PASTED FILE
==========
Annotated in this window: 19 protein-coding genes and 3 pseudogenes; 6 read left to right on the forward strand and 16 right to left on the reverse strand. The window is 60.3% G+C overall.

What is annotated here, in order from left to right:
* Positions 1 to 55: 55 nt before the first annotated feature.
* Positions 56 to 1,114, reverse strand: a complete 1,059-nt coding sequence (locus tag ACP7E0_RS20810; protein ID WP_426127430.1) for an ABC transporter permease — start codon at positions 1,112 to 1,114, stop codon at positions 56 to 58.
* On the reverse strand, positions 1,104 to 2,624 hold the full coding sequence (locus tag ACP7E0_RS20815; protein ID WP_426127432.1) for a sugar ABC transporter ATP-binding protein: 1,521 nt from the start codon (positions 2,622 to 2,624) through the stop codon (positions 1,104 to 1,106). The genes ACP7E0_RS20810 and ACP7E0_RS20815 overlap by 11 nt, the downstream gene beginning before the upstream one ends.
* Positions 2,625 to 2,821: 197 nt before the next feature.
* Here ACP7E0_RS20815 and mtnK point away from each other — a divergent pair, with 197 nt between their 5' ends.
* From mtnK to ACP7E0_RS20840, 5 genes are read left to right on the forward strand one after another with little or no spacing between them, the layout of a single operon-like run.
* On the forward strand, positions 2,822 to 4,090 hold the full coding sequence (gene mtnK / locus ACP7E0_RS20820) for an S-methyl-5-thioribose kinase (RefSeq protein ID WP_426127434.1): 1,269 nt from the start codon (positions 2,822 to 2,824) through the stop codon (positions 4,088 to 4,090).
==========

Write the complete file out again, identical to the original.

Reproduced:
Annotated in this window: 19 protein-coding genes and 3 pseudogenes; 6 read left to right on the forward strand and 16 right to left on the reverse strand. The window is 60.3% G+C overall.

What is annotated here, in order from left to right:
* Positions 1 to 55: 55 nt before the first annotated feature.
* Positions 56 to 1,114, reverse strand: a complete 1,059-nt coding sequence (locus tag ACP7E0_RS20810; protein ID WP_426127430.1) for an ABC transporter permease — start codon at positions 1,112 to 1,114, stop codon at positions 56 to 58.
* On the reverse strand, positions 1,104 to 2,624 hold the full coding sequence (locus tag ACP7E0_RS20815; protein ID WP_426127432.1) for a sugar ABC transporter ATP-binding protein: 1,521 nt from the start codon (positions 2,622 to 2,624) through the stop codon (positions 1,104 to 1,106). The genes ACP7E0_RS20810 and ACP7E0_RS20815 overlap by 11 nt, the downstream gene beginning before the upstream one ends.
* Positions 2,625 to 2,821: 197 nt before the next feature.
* Here ACP7E0_RS20815 and mtnK point away from each other — a divergent pair, with 197 nt between their 5' ends.
* From mtnK to ACP7E0_RS20840, 5 genes are read left to right on the forward strand one after another with little or no spacing between them, the layout of a single operon-like run.
* On the forward strand, positions 2,822 to 4,090 hold the full coding sequence (gene mtnK / locus ACP7E0_RS20820) for an S-methyl-5-thioribose kinase (RefSeq protein ID WP_426127434.1): 1,269 nt from the start codon (positions 2,822 to 2,824) through the stop codon (positions 4,088 to 4,090).